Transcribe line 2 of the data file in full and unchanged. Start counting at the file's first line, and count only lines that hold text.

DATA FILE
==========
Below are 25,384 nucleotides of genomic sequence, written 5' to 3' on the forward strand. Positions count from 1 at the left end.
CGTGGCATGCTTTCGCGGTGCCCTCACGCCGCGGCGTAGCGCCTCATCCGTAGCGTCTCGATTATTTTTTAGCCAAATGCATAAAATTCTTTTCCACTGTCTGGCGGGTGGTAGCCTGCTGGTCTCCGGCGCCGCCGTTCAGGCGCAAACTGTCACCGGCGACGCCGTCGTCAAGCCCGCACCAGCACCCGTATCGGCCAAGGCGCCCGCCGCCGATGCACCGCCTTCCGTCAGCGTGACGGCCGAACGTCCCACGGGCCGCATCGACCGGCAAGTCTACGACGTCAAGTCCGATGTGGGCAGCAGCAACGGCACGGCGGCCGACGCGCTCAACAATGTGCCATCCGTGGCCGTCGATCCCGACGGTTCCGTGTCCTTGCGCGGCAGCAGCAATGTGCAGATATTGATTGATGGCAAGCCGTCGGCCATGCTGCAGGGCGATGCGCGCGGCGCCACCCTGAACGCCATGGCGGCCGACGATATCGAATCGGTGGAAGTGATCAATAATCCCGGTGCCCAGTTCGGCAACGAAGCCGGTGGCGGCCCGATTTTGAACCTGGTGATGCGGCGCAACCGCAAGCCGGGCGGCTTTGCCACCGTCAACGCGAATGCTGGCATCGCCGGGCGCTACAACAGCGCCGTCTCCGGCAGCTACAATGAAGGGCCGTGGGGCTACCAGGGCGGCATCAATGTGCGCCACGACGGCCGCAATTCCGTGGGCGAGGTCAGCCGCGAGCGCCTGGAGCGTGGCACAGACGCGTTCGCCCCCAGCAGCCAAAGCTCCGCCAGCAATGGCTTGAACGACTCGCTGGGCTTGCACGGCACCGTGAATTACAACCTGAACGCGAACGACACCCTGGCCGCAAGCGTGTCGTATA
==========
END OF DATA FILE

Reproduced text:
CGTGGCATGCTTTCGCGGTGCCCTCACGCCGCGGCGTAGCGCCTCATCCGTAGCGTCTCGATTATTTTTTAGCCAAATGCATAAAATTCTTTTCCACTGTCTGGCGGGTGGTAGCCTGCTGGTCTCCGGCGCCGCCGTTCAGGCGCAAACTGTCACCGGCGACGCCGTCGTCAAGCCCGCACCAGCACCCGTATCGGCCAAGGCGCCCGCCGCCGATGCACCGCCTTCCGTCAGCGTGACGGCCGAACGTCCCACGGGCCGCATCGACCGGCAAGTCTACGACGTCAAGTCCGATGTGGGCAGCAGCAACGGCACGGCGGCCGACGCGCTCAACAATGTGCCATCCGTGGCCGTCGATCCCGACGGTTCCGTGTCCTTGCGCGGCAGCAGCAATGTGCAGATATTGATTGATGGCAAGCCGTCGGCCATGCTGCAGGGCGATGCGCGCGGCGCCACCCTGAACGCCATGGCGGCCGACGATATCGAATCGGTGGAAGTGATCAATAATCCCGGTGCCCAGTTCGGCAACGAAGCCGGTGGCGGCCCGATTTTGAACCTGGTGATGCGGCGCAACCGCAAGCCGGGCGGCTTTGCCACCGTCAACGCGAATGCTGGCATCGCCGGGCGCTACAACAGCGCCGTCTCCGGCAGCTACAATGAAGGGCCGTGGGGCTACCAGGGCGGCATCAATGTGCGCCACGACGGCCGCAATTCCGTGGGCGAGGTCAGCCGCGAGCGCCTGGAGCGTGGCACAGACGCGTTCGCCCCCAGCAGCCAAAGCTCCGCCAGCAATGGCTTGAACGACTCGCTGGGCTTGCACGGCACCGTGAATTACAACCTGAACGCGAACGACACCCTGGCCGCAAGCGTGTCGTATA